Kidderminster Repeater Group
Details of the GB3KD repeater
GB3KD is a VHF analogue voice repeater in Kidderminster, North Worcestershire.
It operates in the 2-metre band, with its input on 145.1875 Mc/s and output on 145.7875 Mc/s, and was the first repeater to use channel RV63. Modulation type is narrow-band FM (2.5 Kc/s peak deviation), and receive filtering is to 12.5 Kc/s channel spacing specification.
Entering service on 20th May 2004 we believe GB3KD was the UK’s first all-software repeater, with only minimal hardware. Instead of a “hard” logic board, it uses custom software running on a DOS PC for all the logic functions, audio processing, VOIP connectivity and remote management functions.
The software-based approach means we don’t have to keep trekking to site to twiddle pots and change links. The repeater logic and audio processing can be tweaked remotely, and the logic can even adapt to situtations on the fly. The software is constantly evolving, and new versions can be remotely uploaded and installed in a few seconds. The hardware only needs to change if there is a fault or for adding new features such as RSSI and telemetry.
RF equipment normally comprises a pair of Kyodo KM150’s a 6-cavity duplexer, a fairly long run of Heliax and a “white stick” collinear. However the KM150’s have been removed for telemetry modifications, and a temporary Kyodo BSR150 repeater is in use for now. This has very unforgiving filtering, so even a slight amount of overdeviation or frequency error can make the audio sound harsh.
RF coverage is approximately 10 – 15 miles radius of Kidderminster, but as the map shows, the repeater may be worked from some spots much further afield.
Although repeaters were originally intended for mobiles, and timeouts were much shorter to reflect that, those days are long gone. There are far fewer Amateurs on VHF nowadays, and of those, the proportion of mobiles is even lower.
Therefore we don’t mind fixed stations ragchewing on the repeater, in fact we encourage it, for it gives the few remaining mobiles something to listen to.
All we ask is that fixed stations respect the 3 minute timeout and the gap before the “K”, and give way to mobiles. Bear in mind that a mobile doing 70mph down the A449 might only have around 10 minutes within the repeater’s small footprint.
Access requires CTCSS of 118.8 Hz (tone J). We would like to allow toneburst access, but it provides no protection against the stray signals that pollute the 2-metre band these days. CTCSS is NOT generated on the output frequency, and probably never will be.
GB3KD is permanently available on the Echolink network, with memorable node number 78750 the same as the last 5 digits of the output frequency. It is normally left in unlinked state. Links with other repeaters are created and removed using DTMF commands. Other VOIP options are being explored and tested.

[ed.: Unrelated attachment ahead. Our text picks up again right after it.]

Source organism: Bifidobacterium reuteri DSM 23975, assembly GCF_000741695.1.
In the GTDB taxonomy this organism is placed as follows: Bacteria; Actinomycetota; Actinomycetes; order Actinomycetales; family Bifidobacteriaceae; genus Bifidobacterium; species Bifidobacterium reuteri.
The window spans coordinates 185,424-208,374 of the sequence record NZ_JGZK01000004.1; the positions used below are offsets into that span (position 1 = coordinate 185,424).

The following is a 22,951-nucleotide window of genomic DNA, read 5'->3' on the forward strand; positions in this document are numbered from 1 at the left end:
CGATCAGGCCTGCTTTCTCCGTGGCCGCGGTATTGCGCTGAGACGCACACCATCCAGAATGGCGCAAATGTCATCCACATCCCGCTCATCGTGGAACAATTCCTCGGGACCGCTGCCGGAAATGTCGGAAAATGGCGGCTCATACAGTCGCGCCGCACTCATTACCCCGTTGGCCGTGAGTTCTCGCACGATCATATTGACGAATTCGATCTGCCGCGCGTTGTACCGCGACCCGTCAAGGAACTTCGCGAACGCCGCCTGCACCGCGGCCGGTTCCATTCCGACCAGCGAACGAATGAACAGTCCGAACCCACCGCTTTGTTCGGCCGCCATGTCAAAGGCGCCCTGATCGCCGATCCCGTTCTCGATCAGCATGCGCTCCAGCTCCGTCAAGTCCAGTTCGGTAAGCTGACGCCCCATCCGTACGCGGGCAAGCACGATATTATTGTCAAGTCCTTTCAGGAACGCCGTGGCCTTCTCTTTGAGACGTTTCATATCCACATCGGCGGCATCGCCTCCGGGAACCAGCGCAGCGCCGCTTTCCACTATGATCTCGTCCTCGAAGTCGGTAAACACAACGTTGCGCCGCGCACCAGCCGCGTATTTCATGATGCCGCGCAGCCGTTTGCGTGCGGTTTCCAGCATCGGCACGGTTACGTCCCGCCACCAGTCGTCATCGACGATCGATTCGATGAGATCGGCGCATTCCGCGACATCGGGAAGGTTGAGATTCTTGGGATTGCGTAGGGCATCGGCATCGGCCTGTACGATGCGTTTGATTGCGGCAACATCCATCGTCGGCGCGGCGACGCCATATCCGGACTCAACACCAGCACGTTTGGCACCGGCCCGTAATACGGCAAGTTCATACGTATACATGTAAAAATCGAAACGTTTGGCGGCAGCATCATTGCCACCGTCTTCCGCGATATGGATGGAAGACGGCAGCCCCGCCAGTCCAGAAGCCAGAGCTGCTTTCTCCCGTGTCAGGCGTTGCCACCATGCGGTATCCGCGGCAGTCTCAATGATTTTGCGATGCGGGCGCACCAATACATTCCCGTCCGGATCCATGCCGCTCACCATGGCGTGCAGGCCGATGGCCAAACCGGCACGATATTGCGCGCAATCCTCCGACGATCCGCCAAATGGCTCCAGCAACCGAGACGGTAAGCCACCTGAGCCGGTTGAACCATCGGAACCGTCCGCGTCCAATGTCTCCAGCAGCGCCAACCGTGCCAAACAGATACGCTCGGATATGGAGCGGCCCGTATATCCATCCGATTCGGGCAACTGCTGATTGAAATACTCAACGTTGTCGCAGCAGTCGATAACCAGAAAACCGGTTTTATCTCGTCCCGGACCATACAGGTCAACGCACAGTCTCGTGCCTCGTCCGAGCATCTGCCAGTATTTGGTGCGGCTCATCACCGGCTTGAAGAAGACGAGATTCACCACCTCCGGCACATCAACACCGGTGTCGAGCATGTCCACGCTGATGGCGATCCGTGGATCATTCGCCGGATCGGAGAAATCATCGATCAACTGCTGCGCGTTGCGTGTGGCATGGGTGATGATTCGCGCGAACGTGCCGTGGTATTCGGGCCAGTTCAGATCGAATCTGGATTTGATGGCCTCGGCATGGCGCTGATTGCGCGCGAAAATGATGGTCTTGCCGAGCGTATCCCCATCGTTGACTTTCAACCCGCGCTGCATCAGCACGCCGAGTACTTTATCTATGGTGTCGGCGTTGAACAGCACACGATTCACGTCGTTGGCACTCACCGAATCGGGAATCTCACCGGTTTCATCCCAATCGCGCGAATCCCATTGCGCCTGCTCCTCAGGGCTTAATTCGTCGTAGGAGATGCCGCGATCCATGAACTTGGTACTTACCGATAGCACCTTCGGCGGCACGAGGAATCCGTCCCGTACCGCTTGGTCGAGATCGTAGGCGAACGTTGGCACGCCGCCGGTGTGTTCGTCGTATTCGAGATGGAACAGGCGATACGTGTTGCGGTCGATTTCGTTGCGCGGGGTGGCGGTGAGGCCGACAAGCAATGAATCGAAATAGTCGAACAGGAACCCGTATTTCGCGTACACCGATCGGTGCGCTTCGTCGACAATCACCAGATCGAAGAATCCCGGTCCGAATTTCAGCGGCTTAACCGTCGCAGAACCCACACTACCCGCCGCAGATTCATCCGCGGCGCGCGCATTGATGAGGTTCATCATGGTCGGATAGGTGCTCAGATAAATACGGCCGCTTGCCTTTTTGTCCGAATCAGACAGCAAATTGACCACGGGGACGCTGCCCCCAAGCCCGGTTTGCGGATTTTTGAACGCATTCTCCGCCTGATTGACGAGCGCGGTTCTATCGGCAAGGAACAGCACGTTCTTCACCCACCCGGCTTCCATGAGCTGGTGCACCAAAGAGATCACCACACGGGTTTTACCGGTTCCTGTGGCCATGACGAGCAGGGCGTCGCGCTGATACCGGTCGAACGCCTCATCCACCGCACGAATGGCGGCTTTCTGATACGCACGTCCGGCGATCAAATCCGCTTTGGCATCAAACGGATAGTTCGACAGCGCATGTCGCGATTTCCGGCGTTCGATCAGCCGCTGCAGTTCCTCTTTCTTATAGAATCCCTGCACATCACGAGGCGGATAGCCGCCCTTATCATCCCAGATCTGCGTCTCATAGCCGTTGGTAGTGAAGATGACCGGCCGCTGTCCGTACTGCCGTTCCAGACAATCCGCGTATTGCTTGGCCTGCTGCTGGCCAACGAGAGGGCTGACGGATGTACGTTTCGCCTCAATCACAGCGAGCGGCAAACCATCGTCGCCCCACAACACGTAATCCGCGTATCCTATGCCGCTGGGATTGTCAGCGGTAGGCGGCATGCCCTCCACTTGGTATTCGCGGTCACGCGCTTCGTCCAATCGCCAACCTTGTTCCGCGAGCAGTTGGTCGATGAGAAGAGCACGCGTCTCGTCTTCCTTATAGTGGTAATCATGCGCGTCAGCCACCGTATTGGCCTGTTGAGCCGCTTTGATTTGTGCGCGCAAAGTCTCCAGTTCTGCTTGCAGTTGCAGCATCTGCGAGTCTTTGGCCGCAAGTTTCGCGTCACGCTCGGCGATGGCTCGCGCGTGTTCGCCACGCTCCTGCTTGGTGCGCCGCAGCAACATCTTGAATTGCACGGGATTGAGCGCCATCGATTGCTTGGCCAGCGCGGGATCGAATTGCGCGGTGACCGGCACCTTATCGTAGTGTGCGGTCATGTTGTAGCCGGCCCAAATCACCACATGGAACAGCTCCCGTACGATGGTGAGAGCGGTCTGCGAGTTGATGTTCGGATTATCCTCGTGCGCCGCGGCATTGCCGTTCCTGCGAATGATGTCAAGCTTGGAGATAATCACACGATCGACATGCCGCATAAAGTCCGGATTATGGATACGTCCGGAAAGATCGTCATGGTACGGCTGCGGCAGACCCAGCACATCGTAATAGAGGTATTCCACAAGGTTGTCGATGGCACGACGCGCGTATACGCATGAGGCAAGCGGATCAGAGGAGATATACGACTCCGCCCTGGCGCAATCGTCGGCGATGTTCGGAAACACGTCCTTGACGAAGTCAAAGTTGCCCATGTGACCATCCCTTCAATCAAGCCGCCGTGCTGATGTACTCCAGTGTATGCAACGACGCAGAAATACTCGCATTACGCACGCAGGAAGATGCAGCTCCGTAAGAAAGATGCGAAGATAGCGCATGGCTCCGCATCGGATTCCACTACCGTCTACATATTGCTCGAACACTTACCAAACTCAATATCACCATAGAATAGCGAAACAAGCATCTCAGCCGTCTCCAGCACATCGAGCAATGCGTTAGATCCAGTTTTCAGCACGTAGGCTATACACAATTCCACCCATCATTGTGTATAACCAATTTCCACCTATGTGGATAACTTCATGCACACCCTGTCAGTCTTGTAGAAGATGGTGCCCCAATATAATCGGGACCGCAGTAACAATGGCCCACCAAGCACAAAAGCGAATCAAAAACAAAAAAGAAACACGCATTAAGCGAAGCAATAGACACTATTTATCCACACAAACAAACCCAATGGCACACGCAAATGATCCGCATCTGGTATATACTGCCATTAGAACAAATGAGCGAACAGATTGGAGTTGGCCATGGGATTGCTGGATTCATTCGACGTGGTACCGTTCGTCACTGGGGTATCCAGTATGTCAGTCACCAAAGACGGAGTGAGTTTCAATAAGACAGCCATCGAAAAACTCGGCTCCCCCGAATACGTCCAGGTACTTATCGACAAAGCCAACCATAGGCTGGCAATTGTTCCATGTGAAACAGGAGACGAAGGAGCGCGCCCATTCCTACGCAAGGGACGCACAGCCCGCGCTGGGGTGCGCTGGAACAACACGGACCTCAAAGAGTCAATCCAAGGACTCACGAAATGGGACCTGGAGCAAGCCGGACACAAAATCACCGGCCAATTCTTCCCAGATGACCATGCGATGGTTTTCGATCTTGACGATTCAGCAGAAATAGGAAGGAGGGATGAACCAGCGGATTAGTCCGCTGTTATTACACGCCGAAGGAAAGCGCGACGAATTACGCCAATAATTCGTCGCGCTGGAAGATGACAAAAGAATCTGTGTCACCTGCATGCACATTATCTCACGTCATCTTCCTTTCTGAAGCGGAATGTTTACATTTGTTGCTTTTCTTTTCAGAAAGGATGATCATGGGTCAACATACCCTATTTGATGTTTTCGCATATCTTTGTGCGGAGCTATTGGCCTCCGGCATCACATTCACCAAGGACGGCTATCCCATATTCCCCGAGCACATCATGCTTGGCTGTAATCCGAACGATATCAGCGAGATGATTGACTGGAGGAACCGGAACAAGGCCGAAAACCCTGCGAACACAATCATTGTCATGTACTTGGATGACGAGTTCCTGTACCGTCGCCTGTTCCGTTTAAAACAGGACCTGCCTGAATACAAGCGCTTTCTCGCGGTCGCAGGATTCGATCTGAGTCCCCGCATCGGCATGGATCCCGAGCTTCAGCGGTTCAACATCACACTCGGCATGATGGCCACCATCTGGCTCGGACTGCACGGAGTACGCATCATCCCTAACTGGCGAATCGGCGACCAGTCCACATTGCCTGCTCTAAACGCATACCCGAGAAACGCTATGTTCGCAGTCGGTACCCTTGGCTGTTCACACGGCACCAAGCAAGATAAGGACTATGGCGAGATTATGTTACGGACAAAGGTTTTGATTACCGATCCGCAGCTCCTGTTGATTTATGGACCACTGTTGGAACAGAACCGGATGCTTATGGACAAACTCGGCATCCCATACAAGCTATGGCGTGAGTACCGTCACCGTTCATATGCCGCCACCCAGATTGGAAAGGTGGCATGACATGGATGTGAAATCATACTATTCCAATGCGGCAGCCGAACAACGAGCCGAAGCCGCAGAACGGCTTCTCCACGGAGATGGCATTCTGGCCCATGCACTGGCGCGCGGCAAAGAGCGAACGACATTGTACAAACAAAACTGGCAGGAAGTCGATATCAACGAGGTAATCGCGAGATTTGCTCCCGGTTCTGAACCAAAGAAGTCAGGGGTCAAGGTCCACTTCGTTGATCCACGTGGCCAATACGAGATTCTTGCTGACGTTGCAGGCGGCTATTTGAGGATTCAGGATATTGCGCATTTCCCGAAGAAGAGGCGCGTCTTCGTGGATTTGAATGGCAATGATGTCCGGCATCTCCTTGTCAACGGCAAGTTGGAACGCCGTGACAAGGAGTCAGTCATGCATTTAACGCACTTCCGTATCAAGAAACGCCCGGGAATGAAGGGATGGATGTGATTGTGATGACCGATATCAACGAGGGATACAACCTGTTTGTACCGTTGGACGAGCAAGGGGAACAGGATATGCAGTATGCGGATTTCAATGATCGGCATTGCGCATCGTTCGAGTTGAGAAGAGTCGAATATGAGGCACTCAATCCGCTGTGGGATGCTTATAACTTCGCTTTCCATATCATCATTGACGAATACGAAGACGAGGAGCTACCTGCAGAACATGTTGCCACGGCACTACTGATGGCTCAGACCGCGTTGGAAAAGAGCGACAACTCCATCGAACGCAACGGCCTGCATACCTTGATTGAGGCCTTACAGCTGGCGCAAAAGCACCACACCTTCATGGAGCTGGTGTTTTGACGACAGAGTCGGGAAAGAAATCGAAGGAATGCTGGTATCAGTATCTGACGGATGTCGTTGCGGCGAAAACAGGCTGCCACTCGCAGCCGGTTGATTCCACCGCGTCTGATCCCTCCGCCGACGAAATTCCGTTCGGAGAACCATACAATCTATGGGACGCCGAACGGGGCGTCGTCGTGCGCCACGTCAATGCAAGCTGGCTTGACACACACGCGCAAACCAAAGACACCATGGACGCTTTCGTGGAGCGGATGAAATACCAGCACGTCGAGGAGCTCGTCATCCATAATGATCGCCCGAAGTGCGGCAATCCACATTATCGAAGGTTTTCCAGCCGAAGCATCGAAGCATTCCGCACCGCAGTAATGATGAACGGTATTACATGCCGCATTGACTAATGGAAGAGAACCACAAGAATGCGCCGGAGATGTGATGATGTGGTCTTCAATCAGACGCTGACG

There is a Morse Code “beacon” callsign every 10 minutes when the repeater is idle. This sends the text “GB3KD J”, where “J” refers to the CTCSS tone. When in use, the routine Morse ID “GB3KD” is sent during the first inter-over gap that is more than 10 minutes after the previous ID. In addition, the Morse ID is sent upon some closedowns, but not too frequently.
A short burst of CTCSS (a “kerchunk”) will access the repeater, but it may not always “latch” on. To ensure it latches, you may need to supply some speech, such as your callsign.
Once latched on, the repeater’s carrier will stay on until 10 seconds after the last valid input signal. If no signal is heard within that 10 seconds, the repeater goes back to idle mode.
There are a variety of Morse characters that may be sent as “hand over” signals between “overs”. The conventional one is a “K”, which is sent if the repeater is not linked to any other system. A “C” indicates that it is “connected” to one or more other systems. An “I” indicates that the preceding transmission was received from a linked station via the Internet.
Other signals include “O” if the input signal was substantially over-deviated, “W” if the signal was excessively weak, or “Q” if the average modulation was too quiet. We are in the process of adding “L” and “H” for input signals that are significantly low or high of the input frequency.
It is good practice to wait for the hand-over signal between overs because this gives the logic chance to reset for the next over, and for other people to break in. You CAN “jump the K”, but if you allow more than 3 minutes of overs to elapse without a hand over signal, the repeater will “time out” and lock you out. Echolink stations who repeatedly time out are automatically disconnected and banned.
KRG’s Repeaters Facebook: https://www.facebook.com/krgrepeaters
Unofficial Fan Site: http://gb3kd.byethost7.com/
|Location:||Kidderminster, North Worcestershire, England.|
|TX frequency:||145.7875 MHz|
|RX frequency:||145.1875 MHz|
|Split TX/RX:||-0.6 MHz|
|Channel spec:||Narrow (2.5KHz deviation, 12.5KHz channel spacing)|
|CTCSS:||118.8 Hz (tone J) on RX only|
|Antenna:||White stick collinear|
|TX Power:||10W ERP omnidirectional|
|Intended Coverage:||Kidderminster, Bewdley, Stourport|
|VOIP Linking:||Echolink – GB3KD-R Node number 78750 – up to 10 concurrent connections|
|TX/RX:||Pair of Kyodo KM150 mobiles.|
|Computer:||Pentium 166, DOS 7.00|
|Control Software:||E-Link VOIP Repeater for DOS.|
|Audio Response:||Flat between 250Hz and 3.5KHz, with very sharp rolloff|
|Audio AGC:||+/- 12dB. Constant output for anything over 500Hz input deviation|
|Hang Time:||10 seconds|
|Talk Time:||3 minutes maximum per “over”.|